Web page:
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I've made a few batches of hard crack candy, but so far every batch i've made has come out stickier than I'd like. by too sticky, i mean that the candies will stick to the parchment paper i store them in so hard that the two become inseparable. this happens even in the freezer.

So far I've tried

  1. letting the temperature go up a little higher on the candy thermometer (310-320)
  2. adding powdered sugar after the candies have cooled down

as experiments but to no avail. what can people recommend? is there an additive i could add to the mix?

  • 2
    the freezer may harden it too fast and have an adverse effect. have you tried another thermometer. right at 300° should do the trick, as long as you leave it there long enough for all water to cook off. some people grease the molds, too. is it possible that humidity is an issue? – zanlok Jan 27 '11 at 5:07
  • i meant after the candies had hardened, they even got sticky when stored in the freezer. it's possible humidity is an issue, because i have no idea how humidity affects hard crack candy. – Chicken Pie Jan 27 '11 at 5:45
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    Humidity is the enemy of hard candy. It will turn it into hard, sticky, goo. I'd try sealing a few pieces in an air-tight container along with some dry rice (or better, silica gel packets) and see if that works better. – RBerteig Jan 27 '11 at 8:27
  • 2
    You're making candy out of crack? Dude, get some help! – raven Jan 27 '11 at 14:10
  • @RBerteig that's a good tip! should I be doing this when the candies are setting and cooling down? or only afterwards? write it up as a response so I can duly reward you. – Chicken Pie Jan 28 '11 at 8:57
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Get another thermometer and check that your thermometer is calibrated correctly. Many of the candy thermometers from China are ± 20 C

  • wow, that's a frick'n huge diff. thanks for that tip! – Chicken Pie Feb 8 '11 at 7:57
4

I have the answer to this and as someone above said, it is to do with humidity. I make toffee apples to sell and have found out by trial and error that 1. you have to make sure they are definitely heated to 150c so that the mixture goes immediately solid when dropped in cold water and 2. Wrap them in cellophane the minute they are cool enough, so probably within 5 minutes of cooking. They get sticky quickly if left in contact with the air. If you wrap them they will remain hard like glass and not tacky.

3

Duplicating RBerteig's comment as an answer for posterity:

Humidity is the enemy of hard candy. It will turn it into hard, sticky, goo. I'd try sealing a few pieces in an air-tight container along with some dry rice (or better, silica gel packets) and see if that works better.

2

Instead of powdered sugar, try dusting the candies with a tiny bit of cornstarch. This has the advantage of not turning sticky itself.

1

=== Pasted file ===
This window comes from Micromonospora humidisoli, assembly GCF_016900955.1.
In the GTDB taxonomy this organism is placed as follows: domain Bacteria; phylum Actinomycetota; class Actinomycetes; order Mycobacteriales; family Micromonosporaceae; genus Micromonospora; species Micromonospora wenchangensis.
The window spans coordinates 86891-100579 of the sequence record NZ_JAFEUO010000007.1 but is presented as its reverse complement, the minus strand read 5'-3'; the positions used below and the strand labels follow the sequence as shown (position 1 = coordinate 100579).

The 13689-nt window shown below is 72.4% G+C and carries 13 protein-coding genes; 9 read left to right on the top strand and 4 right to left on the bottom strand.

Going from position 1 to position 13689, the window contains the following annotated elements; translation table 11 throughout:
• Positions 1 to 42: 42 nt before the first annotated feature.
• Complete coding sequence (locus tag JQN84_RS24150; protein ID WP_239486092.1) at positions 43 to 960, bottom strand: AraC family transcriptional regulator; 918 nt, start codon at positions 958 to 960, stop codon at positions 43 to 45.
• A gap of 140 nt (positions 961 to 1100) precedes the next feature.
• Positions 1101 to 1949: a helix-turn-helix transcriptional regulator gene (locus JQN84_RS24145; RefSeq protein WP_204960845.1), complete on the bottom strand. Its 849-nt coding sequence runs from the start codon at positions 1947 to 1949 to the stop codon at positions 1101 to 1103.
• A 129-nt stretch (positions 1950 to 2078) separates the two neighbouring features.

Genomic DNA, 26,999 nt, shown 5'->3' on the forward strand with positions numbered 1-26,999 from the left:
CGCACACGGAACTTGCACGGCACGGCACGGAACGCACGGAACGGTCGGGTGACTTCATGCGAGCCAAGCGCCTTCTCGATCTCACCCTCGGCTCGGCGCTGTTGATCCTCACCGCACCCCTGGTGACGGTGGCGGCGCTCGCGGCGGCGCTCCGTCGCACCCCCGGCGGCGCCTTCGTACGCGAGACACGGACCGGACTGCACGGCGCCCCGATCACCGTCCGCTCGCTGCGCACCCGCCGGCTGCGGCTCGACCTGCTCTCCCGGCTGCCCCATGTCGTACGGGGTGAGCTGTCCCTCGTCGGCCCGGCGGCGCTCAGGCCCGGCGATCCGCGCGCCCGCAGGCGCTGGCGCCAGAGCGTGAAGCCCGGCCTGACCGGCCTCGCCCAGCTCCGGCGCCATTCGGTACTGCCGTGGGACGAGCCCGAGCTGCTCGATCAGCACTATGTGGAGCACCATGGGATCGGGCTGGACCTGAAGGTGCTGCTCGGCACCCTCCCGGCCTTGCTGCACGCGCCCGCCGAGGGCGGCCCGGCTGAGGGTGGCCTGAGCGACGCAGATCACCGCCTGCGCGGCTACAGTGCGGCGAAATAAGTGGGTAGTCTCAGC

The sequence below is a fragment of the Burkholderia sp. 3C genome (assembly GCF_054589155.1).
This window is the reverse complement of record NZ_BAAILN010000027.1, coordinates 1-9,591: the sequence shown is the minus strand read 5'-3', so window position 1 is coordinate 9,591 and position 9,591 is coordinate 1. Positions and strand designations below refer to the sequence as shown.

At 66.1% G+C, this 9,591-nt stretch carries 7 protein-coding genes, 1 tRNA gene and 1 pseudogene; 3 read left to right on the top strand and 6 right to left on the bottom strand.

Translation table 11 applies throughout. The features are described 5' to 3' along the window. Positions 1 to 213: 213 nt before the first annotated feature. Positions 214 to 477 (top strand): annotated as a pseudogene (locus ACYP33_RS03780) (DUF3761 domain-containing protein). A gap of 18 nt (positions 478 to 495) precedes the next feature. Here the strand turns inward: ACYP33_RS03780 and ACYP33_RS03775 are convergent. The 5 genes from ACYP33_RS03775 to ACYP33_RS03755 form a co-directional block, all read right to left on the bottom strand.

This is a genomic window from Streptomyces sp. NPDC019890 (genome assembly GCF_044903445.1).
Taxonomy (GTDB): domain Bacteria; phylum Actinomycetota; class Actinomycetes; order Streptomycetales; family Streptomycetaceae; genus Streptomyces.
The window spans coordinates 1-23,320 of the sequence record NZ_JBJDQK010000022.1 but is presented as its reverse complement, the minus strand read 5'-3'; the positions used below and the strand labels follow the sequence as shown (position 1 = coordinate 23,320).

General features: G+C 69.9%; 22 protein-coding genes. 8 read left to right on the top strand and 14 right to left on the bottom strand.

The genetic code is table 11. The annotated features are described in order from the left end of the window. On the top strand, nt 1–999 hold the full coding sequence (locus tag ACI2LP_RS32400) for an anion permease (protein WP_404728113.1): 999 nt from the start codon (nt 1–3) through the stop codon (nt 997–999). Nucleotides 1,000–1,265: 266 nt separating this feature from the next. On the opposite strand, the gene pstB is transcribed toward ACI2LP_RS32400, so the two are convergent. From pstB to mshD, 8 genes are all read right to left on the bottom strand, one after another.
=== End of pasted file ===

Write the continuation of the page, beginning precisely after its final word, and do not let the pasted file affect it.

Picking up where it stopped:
Your recipe may be the problem. The all sugar with water and cream of tartar tends to have the problem you have stated. I prefer the 2C sugar, 2/3C corn syrup, 3/4C water, flavor/color to desire

Never freeze or refrigerate hard candy, if a fan such as your stove fan is going turn it off or move the cooling candy out of the way. Be sure to melt not just dissolve the sugar slowly in the first stage of cooking when you are stirring, and do NOT stir once you enter the boil stage. Flavor and color I add after I have removed from heat and boiling has started, stior very smoothly outward spiral then inward a few times.

Cream of tartar softens the candy, corn syrup will prevent it going "sticky" at room temperature so easily. While powdered sugar will help I find it isn't necessary with the corn syrup version, though humidity and temperature likely play a role in this.

It will probably still stick to parchment paper but I have had no sticking to other pieces when just thrown into a plastic bowl.

1

Old thread, I know, but for anyone else looking for answers - make sure your thermometer is not touching the bottom of the pot. This can throw off even a well-calibrated candy thermometer.

0

Mine melted in the fridge. I used the same version with the cream of tartar. My thermometer registered 300 before I dipped them. I think my problem was the same. I placed them on waxed paper and they stuck tight. I put them in a container then put them in the fridge and they melted. I had leftover candy so I greased a silicon candy mold sprayed with cooking oil. When they were cool I put them in individual plastic bags and stored them right next to the apples and those from the candy mold are in perfect shape still as hard a a rock. How is this possible? Apples melted, candy molds didn't melt a bit.

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I ran into this problem too: I didn't cook all the water out of my sugar corn syrup mix. I let it sit and simmer for a few hours before it would finally set. That was very time consuming but came out great.

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